Family Peace Project talks about domestic violence and why it’s so hard to leave/Henderson County Republican Club fills animal shelter wish list

Posted by : Monitor Admin | On : April 7, 2017

Family Peace Project Director Mary Farmer tells why it’s so hard for victims of family violence to leave.

By Pearl Cantrell
Monitor Staff Writer
GUN BARREL CITY–Members of the Henderson County Republicans learned pet adoption rate at the Humane Society of Cedar Creek Lake is up 80 percent in March. “We have a new batch of puppies and kittens,” shelter manager Theressa Henderson said. The shelter received donations from its wish list from the club during its March 23 meeting at Vetoni’s Italian Restaurant.
The meeting featured Mary Farmer, director of the Family Peace Project in Athens.
The reason for the uptick in pet adoptions is due to the number of events being run each month, Henderson said. “We’ve gone from two or three a month to 22 a month or more,” she said.
The shelter is hosting an adoption event in Edom Saturday-Sunday, April 8-9, with a pet parade and non-motorized float contest. “There will be lots of prizes. It should be very adorable,” she said. The shelter board, in conjunction with Friends of the Animals, is planning the Whiskers and Wags Gala, at 6 p.m., Saturday, April 29 at the Athens Country Club, she announced.
In club news, members:
• learned meeting dates are set for April 27, May 25 and June 22 with a 21-year-old speaker who graduated from the Patriot Academy, founded by former state representative Rick Green, The intensive leadership boot camp helps students develop leadership strategies, life purpose plans, media relation skills, public speaking, campaign techniques and a founding fathers’ philosophy of government. The Patriot Academy is the premier political leadership training in the nation, guiding young men and women to effectively lead the change in America! “It’s a call to action, a call to greatness, a call to keep the torch of freedom burning bright.”
Anyone interested in the electoral process is invited to attend.
Family Peace Project director Mary Farmer told her story of living under very strict rules laid down by an abusive husband from a religious family, whose legacy also included domestic violence.
“One in three families are affected by domestic violence,” she said.
Her life looked normal from the outside. She was a worship leader in her church, a bank teller in her profession, the mother of a 15-year-old daughter, but the façade fell away, once Sunday night when she opted for the drive through lane for an ice cream cone for her daughter, which put her 20 minutes late getting home.
He was waiting for her and the beating lasted all night. With a broken back, she and her daughter left that night (April 19, 2002) for a shelter, much like the one the Family Peace Project offers to women in her situation.
She and others like her are often asked: Why don’t you just leave? The answer is complicated, she said.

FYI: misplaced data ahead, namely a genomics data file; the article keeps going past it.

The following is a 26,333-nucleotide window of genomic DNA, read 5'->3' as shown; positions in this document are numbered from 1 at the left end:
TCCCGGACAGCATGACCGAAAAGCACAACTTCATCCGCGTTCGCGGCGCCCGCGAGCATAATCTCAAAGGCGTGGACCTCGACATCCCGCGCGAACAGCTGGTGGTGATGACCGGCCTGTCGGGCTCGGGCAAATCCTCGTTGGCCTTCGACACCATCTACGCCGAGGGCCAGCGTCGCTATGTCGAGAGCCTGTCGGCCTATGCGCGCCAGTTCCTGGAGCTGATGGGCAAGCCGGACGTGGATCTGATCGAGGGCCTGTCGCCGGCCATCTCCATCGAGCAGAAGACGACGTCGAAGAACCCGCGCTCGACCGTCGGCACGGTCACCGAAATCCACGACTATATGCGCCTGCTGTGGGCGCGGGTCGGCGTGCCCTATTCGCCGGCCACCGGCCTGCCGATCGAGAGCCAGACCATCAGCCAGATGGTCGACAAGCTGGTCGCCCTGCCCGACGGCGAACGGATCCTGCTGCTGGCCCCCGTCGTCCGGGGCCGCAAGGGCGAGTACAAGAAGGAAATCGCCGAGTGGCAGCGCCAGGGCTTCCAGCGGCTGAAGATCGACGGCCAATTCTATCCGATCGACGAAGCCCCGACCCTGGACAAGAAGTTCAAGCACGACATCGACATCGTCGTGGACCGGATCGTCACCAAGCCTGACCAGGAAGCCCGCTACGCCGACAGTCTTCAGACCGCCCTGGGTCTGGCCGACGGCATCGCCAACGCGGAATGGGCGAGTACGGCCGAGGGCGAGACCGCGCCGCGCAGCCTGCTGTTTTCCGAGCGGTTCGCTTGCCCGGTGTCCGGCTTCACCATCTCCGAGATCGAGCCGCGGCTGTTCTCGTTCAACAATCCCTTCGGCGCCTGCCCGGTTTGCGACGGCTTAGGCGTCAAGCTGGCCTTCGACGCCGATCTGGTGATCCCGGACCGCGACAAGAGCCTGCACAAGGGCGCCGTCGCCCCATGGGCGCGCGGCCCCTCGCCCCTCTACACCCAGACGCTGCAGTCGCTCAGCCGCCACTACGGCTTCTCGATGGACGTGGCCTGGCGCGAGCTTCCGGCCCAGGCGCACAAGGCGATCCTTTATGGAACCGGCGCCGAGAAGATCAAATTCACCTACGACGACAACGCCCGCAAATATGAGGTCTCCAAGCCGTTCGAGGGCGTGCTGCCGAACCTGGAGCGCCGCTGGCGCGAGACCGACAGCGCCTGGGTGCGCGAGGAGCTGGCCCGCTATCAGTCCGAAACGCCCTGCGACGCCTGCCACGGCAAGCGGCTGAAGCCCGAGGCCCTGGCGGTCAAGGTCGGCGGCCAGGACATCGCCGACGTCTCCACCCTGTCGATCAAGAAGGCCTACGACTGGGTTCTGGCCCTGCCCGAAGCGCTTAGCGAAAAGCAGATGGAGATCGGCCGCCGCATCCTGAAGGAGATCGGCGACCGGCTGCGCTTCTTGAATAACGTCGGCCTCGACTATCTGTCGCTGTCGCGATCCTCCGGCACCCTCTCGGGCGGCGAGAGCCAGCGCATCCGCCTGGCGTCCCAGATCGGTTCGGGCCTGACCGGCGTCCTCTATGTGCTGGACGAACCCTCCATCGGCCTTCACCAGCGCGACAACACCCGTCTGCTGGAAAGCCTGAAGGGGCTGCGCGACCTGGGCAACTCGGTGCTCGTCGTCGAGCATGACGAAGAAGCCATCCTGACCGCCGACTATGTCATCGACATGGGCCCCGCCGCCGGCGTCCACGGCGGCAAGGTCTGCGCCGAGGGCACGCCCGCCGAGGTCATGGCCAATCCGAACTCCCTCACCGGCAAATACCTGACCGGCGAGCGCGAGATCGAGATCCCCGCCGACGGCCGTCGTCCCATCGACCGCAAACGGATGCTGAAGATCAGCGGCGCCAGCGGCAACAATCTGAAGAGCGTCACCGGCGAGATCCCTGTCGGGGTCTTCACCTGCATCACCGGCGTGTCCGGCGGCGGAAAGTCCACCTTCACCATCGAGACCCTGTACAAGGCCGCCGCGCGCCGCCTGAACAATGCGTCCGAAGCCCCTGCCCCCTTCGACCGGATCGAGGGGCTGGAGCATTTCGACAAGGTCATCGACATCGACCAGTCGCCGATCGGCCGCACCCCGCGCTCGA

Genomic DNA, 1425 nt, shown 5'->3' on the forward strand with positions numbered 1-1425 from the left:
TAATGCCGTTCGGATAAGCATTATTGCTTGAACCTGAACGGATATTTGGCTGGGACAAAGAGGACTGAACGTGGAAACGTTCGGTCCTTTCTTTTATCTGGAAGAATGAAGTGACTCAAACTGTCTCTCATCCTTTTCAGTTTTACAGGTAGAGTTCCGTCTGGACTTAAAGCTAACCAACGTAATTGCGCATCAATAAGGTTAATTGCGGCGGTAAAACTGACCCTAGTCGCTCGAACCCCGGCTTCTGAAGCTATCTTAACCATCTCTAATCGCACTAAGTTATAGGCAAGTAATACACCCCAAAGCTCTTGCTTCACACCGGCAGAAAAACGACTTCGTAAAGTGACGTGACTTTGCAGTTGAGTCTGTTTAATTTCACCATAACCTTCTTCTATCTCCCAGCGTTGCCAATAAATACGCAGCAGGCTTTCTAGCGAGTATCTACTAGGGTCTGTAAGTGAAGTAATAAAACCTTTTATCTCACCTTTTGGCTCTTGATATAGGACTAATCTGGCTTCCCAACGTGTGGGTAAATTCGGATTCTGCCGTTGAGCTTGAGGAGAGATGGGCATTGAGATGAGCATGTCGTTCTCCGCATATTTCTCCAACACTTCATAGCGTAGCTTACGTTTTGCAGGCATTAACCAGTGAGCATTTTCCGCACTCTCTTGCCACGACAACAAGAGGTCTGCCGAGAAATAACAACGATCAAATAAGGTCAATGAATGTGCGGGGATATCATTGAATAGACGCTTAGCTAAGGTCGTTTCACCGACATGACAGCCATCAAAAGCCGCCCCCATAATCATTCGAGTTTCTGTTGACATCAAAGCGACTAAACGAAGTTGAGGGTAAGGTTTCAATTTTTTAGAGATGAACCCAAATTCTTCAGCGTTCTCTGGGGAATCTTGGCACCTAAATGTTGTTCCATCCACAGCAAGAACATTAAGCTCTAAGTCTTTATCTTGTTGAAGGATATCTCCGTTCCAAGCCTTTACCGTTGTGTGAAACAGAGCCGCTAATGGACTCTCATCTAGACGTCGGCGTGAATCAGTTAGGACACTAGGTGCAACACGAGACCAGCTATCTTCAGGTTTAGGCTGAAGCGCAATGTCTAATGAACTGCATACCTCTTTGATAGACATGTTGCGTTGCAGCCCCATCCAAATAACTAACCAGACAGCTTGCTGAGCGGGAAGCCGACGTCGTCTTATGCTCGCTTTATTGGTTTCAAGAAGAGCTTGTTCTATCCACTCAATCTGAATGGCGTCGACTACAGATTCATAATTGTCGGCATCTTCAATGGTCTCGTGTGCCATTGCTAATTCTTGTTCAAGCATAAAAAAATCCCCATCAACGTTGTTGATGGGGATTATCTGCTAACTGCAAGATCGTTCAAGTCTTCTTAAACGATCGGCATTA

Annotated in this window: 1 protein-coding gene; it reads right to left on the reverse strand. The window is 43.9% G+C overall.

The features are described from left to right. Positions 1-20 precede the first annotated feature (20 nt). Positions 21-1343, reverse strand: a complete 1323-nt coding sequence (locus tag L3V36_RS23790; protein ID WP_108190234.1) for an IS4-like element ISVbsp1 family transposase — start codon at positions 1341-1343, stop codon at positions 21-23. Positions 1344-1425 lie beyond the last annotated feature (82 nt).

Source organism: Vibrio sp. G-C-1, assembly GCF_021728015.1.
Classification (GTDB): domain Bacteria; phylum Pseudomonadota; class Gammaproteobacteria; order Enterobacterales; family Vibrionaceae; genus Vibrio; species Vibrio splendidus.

First you want to believe everything is going to be OK.
Second, how do you leave everything you know and go into hiding to stay safe. She and her daughter were hidden away for 30 days. No going back to school. No going back to retrieve precious mementos, photographs, crucial records and documents, clothes, jewelry, electronics.
She also had just 30 days to find employment doing something entirely different in a whole different town, where you know no one and no one knows you.
She was homeless even though her house was deeded to her and her husband from her relatives. She would no longer get to live there.
Thus far, she and the Family Peace Project have assisted 3,000 victims of domestic violence. Nationally three million to 10 million children will witness domestic violence and will become victims and abusers, unless something is done to break the cycle of abuse through education and help to start over.
“We help them start over,” she said. Most clients don’t need shelter; they need legal advocacy, protective orders, job skills, counseling, life skills, healing from rape, help with getting a divorce, Farmer said. She and her children need children’s programs, mentoring, parenting lessons, someone to walk with on the journey. “Volunteers with a heart are desperately needed,” she said.
“We need men who will model what it’s like to treat women with respect. I had never seen that in my entire life,” she said. “This doesn’t require money, it requires a heart.”
The Family Peace Project Office is located at 720 E. Corsicana in Athens and can be reached by calling (903) 677-9177. It also has an office in Terrell and has a satellite location in the Hillcrest Baptist church in Kemp by appointment. It is supported by private donations and the United Way.
Domestic violence and emotional abuse are behaviors used by one person in a relationship to control the other. Victims can be of any age, sex, race, culture, religion, education, employment or marital status. Anyone can be a victim; though most are women.
If you are being abused, remember: You are not alone. It is not your fault. And help is available.